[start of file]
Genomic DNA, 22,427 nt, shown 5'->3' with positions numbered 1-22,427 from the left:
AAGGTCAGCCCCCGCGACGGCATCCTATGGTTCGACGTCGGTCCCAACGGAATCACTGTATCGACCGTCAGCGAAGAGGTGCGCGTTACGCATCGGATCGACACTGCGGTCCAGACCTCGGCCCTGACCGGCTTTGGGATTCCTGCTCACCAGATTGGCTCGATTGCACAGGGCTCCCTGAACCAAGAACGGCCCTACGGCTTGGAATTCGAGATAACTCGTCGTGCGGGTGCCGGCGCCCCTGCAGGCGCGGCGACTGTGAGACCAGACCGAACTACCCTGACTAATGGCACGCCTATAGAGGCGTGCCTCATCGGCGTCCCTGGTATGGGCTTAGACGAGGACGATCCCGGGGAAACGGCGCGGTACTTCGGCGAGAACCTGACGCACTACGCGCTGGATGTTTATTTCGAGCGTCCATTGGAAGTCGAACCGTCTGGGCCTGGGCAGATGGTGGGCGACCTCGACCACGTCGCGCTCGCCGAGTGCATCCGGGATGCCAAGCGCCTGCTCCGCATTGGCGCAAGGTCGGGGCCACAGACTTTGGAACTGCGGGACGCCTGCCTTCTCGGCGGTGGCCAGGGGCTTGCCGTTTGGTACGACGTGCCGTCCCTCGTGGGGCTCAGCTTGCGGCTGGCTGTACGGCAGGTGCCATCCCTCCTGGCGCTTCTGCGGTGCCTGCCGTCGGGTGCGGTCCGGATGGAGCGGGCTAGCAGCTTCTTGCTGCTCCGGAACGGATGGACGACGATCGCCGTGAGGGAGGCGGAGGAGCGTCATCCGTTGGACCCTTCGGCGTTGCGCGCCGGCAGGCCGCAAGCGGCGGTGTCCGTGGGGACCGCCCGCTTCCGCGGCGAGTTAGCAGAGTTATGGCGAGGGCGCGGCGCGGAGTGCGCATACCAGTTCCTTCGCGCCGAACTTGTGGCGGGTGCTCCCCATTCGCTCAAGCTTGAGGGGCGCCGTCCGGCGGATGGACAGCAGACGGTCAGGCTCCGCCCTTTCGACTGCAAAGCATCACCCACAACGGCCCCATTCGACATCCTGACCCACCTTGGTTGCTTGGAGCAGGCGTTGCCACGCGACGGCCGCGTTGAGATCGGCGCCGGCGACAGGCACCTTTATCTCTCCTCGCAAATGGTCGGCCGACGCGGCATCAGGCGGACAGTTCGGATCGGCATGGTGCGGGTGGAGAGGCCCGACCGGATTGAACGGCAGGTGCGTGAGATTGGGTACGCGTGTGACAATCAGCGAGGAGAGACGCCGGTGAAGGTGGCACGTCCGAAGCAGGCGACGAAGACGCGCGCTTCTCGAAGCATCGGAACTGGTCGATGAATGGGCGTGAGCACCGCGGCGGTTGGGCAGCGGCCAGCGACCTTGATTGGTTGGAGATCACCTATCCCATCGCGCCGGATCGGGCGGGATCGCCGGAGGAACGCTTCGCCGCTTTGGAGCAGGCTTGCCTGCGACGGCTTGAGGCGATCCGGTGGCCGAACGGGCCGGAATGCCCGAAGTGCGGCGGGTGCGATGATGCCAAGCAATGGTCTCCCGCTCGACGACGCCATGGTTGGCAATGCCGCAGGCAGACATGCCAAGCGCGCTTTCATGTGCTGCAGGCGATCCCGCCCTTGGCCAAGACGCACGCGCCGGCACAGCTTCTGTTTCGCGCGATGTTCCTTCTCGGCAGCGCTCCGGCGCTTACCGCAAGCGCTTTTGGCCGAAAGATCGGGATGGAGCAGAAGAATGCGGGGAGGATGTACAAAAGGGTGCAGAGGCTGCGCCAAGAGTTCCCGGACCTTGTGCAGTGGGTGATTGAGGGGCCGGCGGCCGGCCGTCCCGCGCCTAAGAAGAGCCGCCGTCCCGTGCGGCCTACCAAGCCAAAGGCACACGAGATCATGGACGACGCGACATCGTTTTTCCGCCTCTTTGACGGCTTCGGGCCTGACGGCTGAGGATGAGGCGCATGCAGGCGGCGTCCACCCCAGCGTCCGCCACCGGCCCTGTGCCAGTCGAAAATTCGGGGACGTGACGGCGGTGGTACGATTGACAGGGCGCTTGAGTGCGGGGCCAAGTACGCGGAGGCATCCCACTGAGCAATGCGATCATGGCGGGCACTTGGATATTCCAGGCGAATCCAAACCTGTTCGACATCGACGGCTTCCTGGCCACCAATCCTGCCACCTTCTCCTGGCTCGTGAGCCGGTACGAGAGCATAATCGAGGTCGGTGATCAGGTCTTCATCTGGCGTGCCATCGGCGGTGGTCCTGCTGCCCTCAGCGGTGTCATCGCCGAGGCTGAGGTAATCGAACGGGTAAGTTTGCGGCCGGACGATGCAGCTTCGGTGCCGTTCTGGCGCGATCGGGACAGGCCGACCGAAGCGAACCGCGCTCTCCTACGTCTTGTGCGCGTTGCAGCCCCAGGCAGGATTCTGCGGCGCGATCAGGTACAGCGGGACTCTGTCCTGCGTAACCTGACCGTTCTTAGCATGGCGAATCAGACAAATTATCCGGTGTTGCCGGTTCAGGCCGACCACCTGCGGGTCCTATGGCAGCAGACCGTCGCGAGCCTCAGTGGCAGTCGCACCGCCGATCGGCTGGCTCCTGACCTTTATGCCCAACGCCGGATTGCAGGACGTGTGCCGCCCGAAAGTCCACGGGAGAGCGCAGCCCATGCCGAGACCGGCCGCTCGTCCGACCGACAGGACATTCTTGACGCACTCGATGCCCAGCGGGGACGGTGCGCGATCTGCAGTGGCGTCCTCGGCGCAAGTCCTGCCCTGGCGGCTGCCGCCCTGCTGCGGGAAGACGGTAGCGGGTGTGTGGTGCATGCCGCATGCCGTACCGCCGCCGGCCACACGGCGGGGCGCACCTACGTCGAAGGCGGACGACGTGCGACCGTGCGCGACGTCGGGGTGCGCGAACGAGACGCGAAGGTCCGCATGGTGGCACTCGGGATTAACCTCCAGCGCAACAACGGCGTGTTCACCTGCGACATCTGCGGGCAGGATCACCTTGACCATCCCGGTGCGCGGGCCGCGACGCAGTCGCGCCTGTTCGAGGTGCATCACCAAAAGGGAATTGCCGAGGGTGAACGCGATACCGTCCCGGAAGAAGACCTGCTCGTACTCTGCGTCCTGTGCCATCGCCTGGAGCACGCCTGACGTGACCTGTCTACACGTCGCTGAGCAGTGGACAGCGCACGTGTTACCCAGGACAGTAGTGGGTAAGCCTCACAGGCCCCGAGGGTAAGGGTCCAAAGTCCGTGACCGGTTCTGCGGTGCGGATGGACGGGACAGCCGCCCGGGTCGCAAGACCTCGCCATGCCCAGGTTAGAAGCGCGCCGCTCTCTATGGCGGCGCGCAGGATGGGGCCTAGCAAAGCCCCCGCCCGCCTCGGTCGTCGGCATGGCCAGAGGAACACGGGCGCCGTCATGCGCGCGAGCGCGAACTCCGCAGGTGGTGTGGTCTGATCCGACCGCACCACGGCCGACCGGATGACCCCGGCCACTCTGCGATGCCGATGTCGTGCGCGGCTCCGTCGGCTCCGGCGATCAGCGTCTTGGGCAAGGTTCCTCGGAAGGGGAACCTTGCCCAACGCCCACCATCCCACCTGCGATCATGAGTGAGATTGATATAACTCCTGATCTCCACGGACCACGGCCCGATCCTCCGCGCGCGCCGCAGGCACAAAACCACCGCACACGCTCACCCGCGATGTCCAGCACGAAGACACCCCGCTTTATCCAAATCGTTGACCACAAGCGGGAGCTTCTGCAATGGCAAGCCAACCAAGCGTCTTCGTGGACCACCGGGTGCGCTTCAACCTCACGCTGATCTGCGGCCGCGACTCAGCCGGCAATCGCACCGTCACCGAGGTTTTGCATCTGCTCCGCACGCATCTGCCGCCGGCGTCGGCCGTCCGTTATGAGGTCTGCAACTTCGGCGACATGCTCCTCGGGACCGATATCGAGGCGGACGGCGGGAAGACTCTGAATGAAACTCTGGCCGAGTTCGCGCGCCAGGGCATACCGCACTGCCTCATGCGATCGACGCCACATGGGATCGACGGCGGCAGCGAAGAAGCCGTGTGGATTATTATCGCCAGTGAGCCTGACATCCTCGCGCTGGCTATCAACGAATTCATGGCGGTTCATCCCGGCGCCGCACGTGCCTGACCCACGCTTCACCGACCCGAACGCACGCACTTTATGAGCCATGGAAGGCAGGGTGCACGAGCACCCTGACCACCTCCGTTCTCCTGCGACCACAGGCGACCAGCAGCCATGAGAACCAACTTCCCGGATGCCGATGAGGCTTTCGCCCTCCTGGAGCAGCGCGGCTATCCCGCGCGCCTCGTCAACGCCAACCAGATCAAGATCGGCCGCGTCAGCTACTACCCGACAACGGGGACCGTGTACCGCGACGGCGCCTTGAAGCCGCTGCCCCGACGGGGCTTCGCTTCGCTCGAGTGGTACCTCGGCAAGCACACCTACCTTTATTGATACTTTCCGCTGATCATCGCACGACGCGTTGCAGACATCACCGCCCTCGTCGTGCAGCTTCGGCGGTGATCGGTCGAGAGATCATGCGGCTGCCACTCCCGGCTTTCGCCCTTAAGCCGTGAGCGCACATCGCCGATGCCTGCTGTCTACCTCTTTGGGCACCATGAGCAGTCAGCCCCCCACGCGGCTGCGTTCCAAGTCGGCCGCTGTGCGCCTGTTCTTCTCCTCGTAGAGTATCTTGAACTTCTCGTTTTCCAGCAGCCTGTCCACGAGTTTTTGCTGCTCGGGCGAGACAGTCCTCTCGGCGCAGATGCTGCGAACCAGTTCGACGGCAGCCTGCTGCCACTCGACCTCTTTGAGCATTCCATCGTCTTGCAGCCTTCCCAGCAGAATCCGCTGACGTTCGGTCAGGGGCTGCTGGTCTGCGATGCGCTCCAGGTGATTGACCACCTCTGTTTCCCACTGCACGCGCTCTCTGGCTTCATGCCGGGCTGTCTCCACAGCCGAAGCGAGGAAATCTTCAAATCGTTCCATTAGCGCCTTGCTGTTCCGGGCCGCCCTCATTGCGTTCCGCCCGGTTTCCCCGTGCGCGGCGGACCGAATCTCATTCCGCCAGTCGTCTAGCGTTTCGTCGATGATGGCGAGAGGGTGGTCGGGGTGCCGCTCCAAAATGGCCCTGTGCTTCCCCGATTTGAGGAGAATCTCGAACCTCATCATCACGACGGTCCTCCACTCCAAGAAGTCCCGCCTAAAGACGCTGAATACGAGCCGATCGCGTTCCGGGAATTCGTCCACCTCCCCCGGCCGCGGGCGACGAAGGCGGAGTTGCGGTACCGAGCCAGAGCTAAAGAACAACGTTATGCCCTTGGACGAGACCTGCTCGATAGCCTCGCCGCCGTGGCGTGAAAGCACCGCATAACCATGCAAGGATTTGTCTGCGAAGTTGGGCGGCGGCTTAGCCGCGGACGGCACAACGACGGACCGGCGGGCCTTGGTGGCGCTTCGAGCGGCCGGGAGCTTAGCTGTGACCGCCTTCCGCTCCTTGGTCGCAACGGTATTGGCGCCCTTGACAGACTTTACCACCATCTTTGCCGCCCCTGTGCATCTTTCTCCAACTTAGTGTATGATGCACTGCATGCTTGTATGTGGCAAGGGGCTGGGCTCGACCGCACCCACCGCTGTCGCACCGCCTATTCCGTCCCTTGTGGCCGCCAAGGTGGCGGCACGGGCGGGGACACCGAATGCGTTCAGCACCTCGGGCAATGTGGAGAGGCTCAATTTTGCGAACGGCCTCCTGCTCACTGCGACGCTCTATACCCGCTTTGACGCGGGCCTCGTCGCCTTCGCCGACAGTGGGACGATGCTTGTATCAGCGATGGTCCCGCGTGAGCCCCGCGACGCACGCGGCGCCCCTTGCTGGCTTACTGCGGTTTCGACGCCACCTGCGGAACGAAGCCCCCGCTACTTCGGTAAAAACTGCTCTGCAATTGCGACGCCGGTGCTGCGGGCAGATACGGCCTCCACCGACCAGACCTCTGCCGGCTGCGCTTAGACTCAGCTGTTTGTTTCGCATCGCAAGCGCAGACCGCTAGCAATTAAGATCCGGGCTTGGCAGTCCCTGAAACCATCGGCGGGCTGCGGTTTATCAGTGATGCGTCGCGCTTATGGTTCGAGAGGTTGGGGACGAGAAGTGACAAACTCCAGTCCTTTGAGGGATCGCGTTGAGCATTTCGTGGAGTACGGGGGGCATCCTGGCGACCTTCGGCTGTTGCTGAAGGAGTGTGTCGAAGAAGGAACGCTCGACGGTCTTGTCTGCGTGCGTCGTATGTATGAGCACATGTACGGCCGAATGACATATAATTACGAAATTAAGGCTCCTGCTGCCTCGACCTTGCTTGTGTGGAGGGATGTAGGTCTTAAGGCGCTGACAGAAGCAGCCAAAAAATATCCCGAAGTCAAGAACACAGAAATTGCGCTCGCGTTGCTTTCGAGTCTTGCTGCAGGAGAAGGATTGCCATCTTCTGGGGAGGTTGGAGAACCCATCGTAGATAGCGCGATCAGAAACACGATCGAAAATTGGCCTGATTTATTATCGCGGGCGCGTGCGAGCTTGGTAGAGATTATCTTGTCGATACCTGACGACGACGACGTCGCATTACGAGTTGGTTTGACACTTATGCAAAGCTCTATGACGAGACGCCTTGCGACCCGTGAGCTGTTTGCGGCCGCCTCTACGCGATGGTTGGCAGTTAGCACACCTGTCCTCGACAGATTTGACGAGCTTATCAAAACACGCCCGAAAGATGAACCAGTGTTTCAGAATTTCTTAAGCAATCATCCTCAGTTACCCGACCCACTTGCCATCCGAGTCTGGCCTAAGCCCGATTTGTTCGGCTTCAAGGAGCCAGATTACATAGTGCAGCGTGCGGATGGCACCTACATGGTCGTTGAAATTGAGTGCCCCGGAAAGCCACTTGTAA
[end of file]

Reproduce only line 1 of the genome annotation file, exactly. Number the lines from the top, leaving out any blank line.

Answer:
Genomic DNA, 22,427 nt, shown 5'->3' with positions numbered 1-22,427 from the left: